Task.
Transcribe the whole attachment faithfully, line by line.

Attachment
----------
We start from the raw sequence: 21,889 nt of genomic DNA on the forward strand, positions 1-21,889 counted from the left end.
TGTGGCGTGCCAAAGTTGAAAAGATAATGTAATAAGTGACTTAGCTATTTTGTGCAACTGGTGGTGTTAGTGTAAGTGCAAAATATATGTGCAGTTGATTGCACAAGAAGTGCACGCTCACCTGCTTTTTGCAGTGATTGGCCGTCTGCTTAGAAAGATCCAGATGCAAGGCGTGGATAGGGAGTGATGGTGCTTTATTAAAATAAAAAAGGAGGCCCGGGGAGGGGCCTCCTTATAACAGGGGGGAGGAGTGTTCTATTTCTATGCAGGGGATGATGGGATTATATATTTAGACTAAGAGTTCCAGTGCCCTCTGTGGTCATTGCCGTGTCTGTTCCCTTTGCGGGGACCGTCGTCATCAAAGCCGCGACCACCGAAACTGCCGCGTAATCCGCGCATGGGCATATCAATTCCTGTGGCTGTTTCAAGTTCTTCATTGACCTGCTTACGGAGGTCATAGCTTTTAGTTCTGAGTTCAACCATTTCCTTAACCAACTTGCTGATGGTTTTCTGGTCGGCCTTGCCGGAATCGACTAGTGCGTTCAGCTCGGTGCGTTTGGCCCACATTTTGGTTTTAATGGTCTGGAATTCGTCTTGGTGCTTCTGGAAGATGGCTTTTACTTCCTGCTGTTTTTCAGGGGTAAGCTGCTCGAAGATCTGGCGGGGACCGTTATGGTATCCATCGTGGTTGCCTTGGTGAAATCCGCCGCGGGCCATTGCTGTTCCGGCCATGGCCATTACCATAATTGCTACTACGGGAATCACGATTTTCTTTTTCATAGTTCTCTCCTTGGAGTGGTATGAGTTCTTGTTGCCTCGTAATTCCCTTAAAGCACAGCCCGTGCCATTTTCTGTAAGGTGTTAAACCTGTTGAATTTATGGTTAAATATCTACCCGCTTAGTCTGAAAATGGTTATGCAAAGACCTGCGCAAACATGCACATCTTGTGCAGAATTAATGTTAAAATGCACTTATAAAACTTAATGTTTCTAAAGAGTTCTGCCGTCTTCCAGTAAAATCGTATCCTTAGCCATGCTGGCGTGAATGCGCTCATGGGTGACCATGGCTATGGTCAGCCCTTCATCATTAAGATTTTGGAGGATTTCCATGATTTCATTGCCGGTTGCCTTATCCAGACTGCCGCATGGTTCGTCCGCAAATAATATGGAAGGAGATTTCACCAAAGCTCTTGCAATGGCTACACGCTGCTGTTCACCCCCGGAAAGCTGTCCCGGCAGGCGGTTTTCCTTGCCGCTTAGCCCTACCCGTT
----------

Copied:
We start from the raw sequence: 21,889 nt of genomic DNA on the forward strand, positions 1-21,889 counted from the left end.
TGTGGCGTGCCAAAGTTGAAAAGATAATGTAATAAGTGACTTAGCTATTTTGTGCAACTGGTGGTGTTAGTGTAAGTGCAAAATATATGTGCAGTTGATTGCACAAGAAGTGCACGCTCACCTGCTTTTTGCAGTGATTGGCCGTCTGCTTAGAAAGATCCAGATGCAAGGCGTGGATAGGGAGTGATGGTGCTTTATTAAAATAAAAAAGGAGGCCCGGGGAGGGGCCTCCTTATAACAGGGGGGAGGAGTGTTCTATTTCTATGCAGGGGATGATGGGATTATATATTTAGACTAAGAGTTCCAGTGCCCTCTGTGGTCATTGCCGTGTCTGTTCCCTTTGCGGGGACCGTCGTCATCAAAGCCGCGACCACCGAAACTGCCGCGTAATCCGCGCATGGGCATATCAATTCCTGTGGCTGTTTCAAGTTCTTCATTGACCTGCTTACGGAGGTCATAGCTTTTAGTTCTGAGTTCAACCATTTCCTTAACCAACTTGCTGATGGTTTTCTGGTCGGCCTTGCCGGAATCGACTAGTGCGTTCAGCTCGGTGCGTTTGGCCCACATTTTGGTTTTAATGGTCTGGAATTCGTCTTGGTGCTTCTGGAAGATGGCTTTTACTTCCTGCTGTTTTTCAGGGGTAAGCTGCTCGAAGATCTGGCGGGGACCGTTATGGTATCCATCGTGGTTGCCTTGGTGAAATCCGCCGCGGGCCATTGCTGTTCCGGCCATGGCCATTACCATAATTGCTACTACGGGAATCACGATTTTCTTTTTCATAGTTCTCTCCTTGGAGTGGTATGAGTTCTTGTTGCCTCGTAATTCCCTTAAAGCACAGCCCGTGCCATTTTCTGTAAGGTGTTAAACCTGTTGAATTTATGGTTAAATATCTACCCGCTTAGTCTGAAAATGGTTATGCAAAGACCTGCGCAAACATGCACATCTTGTGCAGAATTAATGTTAAAATGCACTTATAAAACTTAATGTTTCTAAAGAGTTCTGCCGTCTTCCAGTAAAATCGTATCCTTAGCCATGCTGGCGTGAATGCGCTCATGGGTGACCATGGCTATGGTCAGCCCTTCATCATTAAGATTTTGGAGGATTTCCATGATTTCATTGCCGGTTGCCTTATCCAGACTGCCGCATGGTTCGTCCGCAAATAATATGGAAGGAGATTTCACCAAAGCTCTTGCAATGGCTACACGCTGCTGTTCACCCCCGGAAAGCTGTCCCGGCAGGCGGTTTTCCTTGCCGCTTAGCCCTACCCGTT